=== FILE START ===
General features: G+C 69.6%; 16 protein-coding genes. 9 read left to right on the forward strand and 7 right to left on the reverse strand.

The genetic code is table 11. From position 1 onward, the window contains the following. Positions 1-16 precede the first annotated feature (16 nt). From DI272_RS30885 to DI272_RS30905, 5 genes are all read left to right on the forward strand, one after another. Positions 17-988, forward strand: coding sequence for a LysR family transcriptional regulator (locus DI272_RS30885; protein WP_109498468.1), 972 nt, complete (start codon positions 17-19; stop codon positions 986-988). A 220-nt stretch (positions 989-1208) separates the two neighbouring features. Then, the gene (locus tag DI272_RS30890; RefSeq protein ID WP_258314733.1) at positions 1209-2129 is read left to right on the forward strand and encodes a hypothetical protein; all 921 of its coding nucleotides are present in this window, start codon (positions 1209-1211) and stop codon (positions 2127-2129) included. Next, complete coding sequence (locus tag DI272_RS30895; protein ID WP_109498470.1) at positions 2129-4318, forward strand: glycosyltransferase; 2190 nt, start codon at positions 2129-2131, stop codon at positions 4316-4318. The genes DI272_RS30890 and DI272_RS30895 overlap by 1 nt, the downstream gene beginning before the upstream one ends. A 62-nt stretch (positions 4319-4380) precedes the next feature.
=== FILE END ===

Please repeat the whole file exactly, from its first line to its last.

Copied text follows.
General features: G+C 69.6%; 16 protein-coding genes. 9 read left to right on the forward strand and 7 right to left on the reverse strand.

The genetic code is table 11. From position 1 onward, the window contains the following. Positions 1-16 precede the first annotated feature (16 nt). From DI272_RS30885 to DI272_RS30905, 5 genes are all read left to right on the forward strand, one after another. Positions 17-988, forward strand: coding sequence for a LysR family transcriptional regulator (locus DI272_RS30885; protein WP_109498468.1), 972 nt, complete (start codon positions 17-19; stop codon positions 986-988). A 220-nt stretch (positions 989-1208) separates the two neighbouring features. Then, the gene (locus tag DI272_RS30890; RefSeq protein ID WP_258314733.1) at positions 1209-2129 is read left to right on the forward strand and encodes a hypothetical protein; all 921 of its coding nucleotides are present in this window, start codon (positions 1209-1211) and stop codon (positions 2127-2129) included. Next, complete coding sequence (locus tag DI272_RS30895; protein ID WP_109498470.1) at positions 2129-4318, forward strand: glycosyltransferase; 2190 nt, start codon at positions 2129-2131, stop codon at positions 4316-4318. The genes DI272_RS30890 and DI272_RS30895 overlap by 1 nt, the downstream gene beginning before the upstream one ends. A 62-nt stretch (positions 4319-4380) precedes the next feature.